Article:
“Brecksville is a very good team,” he said. “I don’t think a lot of people realize we have scrimmaged them the past three or four years, so we have a little idea what they do, but both of us are very vanilla in scrimmages, although I don’t think either of us expected to see the other again. Their defense stands out first, how aggressive they, they remind me of Madison. They fly to the football and have athletes. Their one linebacker is a Division I recruit.
“Tom Tupa’s kid (Tim) is the quarterback and he’s a big scrambler. Probably one of the biggest scrambling threats we’ve seen this year. He can really get going and keep plays alive.”
The younger Tupa is the son of the former Ohio State quarterback/punter who later played for the Cleveland Browns among other teams during his seven-team, 17-year NFL career.
The Bees are multiple offensively, predominantly operating out of the shotgun with Tupa as the main threat.
Needless to say, Bors said the emphasis is trying to slow him down.
“They run some play action off the zone, they’ll drop back and get Tupa sprinting, their main run plays are inside and outside zone and they stay in the shotgun a lot,” Bors said. “We need to contain Tupa. We need to make sure if we lose, somebody else better beat us. Like the cliché goes, we’re not going to stop him, but we hope to contain him and not let him go off for 200 yards passing and 200 yards rushing.”
While many spectators’ eyes focus on Tupa, it’s actually the Brecksville defense that has been the center of its success.
The Bees have only allowed more than 14 points once this season, that coming in a 15-14 double-overtime defeat at 9-1 Hudson, the No. 3 seed in Division I, Region I.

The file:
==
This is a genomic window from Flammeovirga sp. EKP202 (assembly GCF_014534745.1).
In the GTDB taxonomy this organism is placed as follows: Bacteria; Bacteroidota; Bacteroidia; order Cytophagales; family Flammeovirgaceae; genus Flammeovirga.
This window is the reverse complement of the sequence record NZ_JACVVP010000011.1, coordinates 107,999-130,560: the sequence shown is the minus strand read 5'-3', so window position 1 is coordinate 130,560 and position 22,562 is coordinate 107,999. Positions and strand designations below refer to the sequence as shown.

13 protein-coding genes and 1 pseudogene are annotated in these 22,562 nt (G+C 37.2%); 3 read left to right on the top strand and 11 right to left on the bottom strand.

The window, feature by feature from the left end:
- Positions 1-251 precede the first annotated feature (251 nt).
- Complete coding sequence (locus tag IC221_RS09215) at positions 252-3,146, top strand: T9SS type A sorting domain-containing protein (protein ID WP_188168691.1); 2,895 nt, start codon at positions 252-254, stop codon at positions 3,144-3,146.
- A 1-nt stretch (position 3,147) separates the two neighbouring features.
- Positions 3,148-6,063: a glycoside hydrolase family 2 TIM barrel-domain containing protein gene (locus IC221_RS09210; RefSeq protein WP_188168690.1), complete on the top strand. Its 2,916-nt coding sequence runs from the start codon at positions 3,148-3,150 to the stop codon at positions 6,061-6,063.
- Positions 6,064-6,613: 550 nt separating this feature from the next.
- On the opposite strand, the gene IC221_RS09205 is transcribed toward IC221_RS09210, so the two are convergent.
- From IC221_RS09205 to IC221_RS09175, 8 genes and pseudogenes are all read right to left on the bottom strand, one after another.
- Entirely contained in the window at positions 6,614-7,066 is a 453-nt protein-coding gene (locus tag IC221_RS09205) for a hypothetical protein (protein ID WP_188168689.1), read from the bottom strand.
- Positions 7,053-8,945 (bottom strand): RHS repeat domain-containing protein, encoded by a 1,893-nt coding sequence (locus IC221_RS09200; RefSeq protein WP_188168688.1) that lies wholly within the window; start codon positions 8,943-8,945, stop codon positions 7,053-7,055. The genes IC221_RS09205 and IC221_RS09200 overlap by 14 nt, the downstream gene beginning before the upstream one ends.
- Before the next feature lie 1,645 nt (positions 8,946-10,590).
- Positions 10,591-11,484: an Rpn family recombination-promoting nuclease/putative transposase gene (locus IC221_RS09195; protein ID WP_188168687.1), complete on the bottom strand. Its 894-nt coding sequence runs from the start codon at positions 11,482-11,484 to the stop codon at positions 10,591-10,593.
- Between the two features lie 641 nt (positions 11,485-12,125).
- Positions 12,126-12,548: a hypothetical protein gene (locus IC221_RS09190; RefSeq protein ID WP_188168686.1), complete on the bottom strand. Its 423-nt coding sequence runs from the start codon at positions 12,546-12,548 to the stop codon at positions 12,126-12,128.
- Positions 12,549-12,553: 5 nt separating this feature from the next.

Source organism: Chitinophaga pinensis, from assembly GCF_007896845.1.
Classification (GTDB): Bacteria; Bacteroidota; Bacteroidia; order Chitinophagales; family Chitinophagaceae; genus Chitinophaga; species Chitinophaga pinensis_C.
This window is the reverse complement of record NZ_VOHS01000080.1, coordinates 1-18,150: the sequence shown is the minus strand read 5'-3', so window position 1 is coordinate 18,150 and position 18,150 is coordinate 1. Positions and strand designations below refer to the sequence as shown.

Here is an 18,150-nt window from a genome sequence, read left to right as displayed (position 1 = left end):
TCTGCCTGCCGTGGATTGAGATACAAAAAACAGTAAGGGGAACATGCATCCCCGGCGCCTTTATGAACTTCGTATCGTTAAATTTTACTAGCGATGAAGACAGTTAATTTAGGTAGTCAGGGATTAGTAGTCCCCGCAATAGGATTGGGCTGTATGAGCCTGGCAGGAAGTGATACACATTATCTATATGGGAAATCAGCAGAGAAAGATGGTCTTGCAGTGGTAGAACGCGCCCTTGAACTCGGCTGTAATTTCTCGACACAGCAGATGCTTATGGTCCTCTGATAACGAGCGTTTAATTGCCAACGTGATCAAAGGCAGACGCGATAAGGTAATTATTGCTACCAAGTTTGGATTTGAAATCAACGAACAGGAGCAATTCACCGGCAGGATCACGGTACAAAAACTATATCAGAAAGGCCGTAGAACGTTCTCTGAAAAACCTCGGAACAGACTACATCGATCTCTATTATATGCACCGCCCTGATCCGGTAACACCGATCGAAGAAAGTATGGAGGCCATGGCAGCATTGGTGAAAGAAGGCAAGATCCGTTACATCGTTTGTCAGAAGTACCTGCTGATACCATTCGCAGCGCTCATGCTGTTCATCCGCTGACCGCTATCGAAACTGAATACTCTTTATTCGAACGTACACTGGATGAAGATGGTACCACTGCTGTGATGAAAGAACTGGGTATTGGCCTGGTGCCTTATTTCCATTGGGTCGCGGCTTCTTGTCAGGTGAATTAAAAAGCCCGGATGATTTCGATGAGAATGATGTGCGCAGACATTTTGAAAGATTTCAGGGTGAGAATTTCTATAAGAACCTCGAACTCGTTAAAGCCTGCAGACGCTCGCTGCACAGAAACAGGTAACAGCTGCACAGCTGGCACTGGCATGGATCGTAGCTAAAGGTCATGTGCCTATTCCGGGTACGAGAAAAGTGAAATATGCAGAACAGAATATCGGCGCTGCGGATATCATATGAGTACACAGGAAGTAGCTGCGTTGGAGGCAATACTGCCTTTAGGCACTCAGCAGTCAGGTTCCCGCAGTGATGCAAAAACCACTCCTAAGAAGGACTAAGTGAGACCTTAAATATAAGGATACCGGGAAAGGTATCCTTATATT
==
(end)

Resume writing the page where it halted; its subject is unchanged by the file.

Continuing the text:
Brecksville is allowing just 9.7 points a game and hasn’t been in many close contests.
All nine of its victories have come by double digits with their average margin of victory at 25.7 points per game.
“That’s exactly what’s going on, they’ve really only given up a big play here or there,” Bors said when asked if the Bees’ defense was the main factor in their dominant scores. “They just play so solid. We never put up a lot of points on them when we scrimmage, they’ve always played a base, sound defense. They give you a few different looks but they basically do what they do. Kind of like our defense, we don’t give you 10 different coverages. We do what we do and try to do it very well.”
Bors described the Bees’ defense as predominantly a four-man front with two inside and outside linebackers, that most would consider a 4-4.
The Beavers appear to be relatively healthy going into the contest.
Wide receiver Pat Remington didn’t play last week and Bors said he’s preparing to play without him against Brecksville, but that could change.
“He is going to do a little running this week, we’re looking at him maybe being ready for Friday, but we’re not going to re-evaulate him until later in the week so we might not know until Friday morning,” he said. “We’re preparing for life without him. We would love to have him back, it’d be nice, but he’s going to have a good amount of rust on him, I’m sure. We’re planning on life without him.”
Bors said if the Beavers are to come out of Friday victorious, they will need to take care of the football and stay balanced on offense.
“I think we just need to play very balanced and win the turnover battle,” he said. “You cannot give extra possessions to playoff teams. We need to take a few back ourselves. Offensively, we need to do what we’ve done the majority of the season when healthy — spread the ball around laterally and vertically. We have a lot of guys who need touches and we need to get them touches. Defensively, we obviously need to contain Tupa.”